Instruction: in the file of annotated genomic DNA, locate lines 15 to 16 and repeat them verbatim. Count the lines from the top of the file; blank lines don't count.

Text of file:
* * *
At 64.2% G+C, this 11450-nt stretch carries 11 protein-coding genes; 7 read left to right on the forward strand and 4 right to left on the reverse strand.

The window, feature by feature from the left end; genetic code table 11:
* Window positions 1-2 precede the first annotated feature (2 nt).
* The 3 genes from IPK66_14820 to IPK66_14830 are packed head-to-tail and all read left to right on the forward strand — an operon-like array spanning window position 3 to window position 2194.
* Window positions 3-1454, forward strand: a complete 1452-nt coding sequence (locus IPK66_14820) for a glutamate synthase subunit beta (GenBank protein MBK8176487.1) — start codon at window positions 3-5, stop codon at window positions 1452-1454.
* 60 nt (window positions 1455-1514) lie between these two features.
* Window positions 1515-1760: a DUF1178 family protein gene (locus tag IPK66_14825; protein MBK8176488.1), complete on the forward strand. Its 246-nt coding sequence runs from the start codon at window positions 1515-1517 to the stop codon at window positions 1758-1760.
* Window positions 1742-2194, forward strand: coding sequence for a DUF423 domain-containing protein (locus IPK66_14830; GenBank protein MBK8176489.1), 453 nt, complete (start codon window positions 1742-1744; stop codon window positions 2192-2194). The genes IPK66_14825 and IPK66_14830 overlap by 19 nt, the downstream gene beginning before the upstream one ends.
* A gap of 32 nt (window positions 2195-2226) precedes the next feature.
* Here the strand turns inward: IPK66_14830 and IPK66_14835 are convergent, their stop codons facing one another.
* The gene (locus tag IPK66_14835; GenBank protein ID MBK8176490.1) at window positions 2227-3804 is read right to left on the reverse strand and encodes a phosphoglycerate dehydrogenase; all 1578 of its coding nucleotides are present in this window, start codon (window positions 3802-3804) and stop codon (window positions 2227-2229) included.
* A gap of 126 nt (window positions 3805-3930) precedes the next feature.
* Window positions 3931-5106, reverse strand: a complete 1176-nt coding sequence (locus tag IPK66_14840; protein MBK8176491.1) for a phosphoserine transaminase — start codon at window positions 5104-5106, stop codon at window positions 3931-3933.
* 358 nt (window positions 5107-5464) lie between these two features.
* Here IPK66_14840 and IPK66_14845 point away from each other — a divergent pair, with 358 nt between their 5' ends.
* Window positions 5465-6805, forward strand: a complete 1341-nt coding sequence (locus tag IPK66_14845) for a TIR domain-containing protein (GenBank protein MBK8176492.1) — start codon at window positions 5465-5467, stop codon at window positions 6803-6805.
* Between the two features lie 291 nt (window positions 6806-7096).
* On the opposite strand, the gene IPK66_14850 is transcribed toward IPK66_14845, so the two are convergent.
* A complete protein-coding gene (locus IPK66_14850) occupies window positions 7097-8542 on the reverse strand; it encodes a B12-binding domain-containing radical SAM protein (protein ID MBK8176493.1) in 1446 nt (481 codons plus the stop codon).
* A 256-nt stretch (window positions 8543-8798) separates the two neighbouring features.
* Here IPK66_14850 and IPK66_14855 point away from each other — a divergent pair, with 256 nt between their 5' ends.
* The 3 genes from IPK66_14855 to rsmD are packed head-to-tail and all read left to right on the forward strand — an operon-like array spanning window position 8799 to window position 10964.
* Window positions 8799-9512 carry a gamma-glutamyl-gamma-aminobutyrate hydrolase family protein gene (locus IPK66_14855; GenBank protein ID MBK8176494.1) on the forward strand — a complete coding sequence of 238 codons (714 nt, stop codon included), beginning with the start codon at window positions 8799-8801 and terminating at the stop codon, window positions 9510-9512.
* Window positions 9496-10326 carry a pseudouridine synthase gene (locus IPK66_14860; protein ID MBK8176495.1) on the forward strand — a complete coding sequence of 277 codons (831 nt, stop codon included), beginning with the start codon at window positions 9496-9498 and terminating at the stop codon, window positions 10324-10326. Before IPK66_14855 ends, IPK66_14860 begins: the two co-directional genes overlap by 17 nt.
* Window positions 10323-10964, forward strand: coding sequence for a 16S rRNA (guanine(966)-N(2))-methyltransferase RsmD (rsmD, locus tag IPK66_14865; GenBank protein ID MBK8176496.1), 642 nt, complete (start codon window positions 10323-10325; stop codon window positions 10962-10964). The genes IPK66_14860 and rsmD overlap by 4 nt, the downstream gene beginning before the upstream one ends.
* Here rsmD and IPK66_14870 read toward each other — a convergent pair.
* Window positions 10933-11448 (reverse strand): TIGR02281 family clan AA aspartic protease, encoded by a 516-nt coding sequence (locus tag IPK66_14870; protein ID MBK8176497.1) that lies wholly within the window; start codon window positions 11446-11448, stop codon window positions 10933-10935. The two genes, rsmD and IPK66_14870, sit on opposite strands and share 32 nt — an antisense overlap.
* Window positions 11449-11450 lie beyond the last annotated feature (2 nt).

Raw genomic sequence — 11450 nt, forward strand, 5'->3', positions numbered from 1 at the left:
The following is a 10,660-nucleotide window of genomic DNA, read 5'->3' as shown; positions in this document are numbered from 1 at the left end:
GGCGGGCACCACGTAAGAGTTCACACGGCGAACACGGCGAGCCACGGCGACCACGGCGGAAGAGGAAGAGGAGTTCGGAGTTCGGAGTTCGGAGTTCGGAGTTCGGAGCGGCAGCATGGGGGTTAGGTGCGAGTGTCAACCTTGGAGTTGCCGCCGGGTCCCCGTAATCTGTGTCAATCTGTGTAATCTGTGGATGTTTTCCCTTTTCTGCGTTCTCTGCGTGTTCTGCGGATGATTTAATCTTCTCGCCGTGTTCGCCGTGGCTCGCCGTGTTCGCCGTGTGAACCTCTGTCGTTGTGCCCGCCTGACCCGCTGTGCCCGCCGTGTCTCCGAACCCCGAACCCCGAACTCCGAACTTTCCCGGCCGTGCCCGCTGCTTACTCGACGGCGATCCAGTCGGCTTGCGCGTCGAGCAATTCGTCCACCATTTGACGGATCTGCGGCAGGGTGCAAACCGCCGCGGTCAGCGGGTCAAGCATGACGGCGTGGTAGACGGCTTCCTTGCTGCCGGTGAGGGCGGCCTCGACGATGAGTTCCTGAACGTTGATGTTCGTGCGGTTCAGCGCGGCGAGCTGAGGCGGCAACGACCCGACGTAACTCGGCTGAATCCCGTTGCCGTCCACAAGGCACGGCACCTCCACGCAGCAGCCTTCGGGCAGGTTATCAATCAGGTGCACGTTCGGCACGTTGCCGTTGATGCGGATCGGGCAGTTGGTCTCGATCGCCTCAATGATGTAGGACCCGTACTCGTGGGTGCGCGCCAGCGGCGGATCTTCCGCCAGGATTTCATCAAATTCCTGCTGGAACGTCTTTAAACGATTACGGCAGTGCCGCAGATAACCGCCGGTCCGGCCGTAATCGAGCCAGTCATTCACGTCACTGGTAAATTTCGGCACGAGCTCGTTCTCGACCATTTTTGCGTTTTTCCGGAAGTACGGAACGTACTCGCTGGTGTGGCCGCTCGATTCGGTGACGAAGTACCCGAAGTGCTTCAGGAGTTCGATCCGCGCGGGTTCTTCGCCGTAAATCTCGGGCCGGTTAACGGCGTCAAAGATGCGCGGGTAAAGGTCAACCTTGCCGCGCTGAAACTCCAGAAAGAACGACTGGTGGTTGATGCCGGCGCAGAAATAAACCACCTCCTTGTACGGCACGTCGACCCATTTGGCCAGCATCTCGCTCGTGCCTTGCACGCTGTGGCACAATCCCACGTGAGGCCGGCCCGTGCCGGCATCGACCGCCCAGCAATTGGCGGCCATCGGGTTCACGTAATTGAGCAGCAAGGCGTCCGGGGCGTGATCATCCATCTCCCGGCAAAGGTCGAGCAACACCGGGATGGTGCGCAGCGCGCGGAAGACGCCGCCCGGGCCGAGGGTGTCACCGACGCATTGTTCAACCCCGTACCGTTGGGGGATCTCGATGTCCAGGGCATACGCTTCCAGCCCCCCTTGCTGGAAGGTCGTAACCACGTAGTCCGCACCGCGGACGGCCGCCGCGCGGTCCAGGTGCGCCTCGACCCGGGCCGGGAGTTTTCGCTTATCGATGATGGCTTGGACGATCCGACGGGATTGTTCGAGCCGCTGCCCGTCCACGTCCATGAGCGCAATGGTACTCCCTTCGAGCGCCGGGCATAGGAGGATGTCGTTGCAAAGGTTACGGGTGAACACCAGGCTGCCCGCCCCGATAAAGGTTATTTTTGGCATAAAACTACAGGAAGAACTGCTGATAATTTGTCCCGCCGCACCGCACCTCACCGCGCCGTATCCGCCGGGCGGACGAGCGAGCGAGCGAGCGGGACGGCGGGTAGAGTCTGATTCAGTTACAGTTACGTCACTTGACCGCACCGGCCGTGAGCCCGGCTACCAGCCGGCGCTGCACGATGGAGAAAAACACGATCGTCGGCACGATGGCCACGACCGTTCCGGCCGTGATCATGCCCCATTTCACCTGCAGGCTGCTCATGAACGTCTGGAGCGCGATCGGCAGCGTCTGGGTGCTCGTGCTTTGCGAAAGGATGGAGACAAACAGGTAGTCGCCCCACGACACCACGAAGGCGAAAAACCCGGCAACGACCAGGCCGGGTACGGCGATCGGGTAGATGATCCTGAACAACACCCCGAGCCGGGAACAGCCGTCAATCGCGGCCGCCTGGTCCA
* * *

* Here IPK66_14840 and IPK66_14845 point away from each other — a divergent pair, with 358 nt between their 5' ends.
* Window positions 5465-6805, forward strand: a complete 1341-nt coding sequence (locus tag IPK66_14845) for a TIR domain-containing protein (GenBank protein MBK8176492.1) — start codon at window positions 5465-5467, stop codon at window positions 6803-6805.